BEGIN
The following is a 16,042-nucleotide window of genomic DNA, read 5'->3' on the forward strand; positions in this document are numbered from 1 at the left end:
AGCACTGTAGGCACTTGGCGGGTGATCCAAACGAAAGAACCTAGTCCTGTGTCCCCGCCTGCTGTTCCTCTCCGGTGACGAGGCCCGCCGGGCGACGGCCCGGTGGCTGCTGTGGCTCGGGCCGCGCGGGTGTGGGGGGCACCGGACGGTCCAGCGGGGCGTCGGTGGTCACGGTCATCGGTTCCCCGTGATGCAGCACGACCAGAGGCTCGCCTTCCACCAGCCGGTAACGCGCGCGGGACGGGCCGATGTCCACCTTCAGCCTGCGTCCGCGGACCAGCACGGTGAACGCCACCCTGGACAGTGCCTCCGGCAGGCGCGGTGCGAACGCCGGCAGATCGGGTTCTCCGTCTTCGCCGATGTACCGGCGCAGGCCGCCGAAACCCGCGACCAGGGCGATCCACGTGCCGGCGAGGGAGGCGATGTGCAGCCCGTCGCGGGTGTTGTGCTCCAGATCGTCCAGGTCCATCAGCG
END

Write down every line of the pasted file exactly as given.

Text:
The following is a 16,042-nucleotide window of genomic DNA, read 5'->3' on the forward strand; positions in this document are numbered from 1 at the left end:
AGCACTGTAGGCACTTGGCGGGTGATCCAAACGAAAGAACCTAGTCCTGTGTCCCCGCCTGCTGTTCCTCTCCGGTGACGAGGCCCGCCGGGCGACGGCCCGGTGGCTGCTGTGGCTCGGGCCGCGCGGGTGTGGGGGGCACCGGACGGTCCAGCGGGGCGTCGGTGGTCACGGTCATCGGTTCCCCGTGATGCAGCACGACCAGAGGCTCGCCTTCCACCAGCCGGTAACGCGCGCGGGACGGGCCGATGTCCACCTTCAGCCTGCGTCCGCGGACCAGCACGGTGAACGCCACCCTGGACAGTGCCTCCGGCAGGCGCGGTGCGAACGCCGGCAGATCGGGTTCTCCGTCTTCGCCGATGTACCGGCGCAGGCCGCCGAAACCCGCGACCAGGGCGATCCACGTGCCGGCGAGGGAGGCGATGTGCAGCCCGTCGCGGGTGTTGTGCTCCAGATCGTCCAGGTCCATCAGCG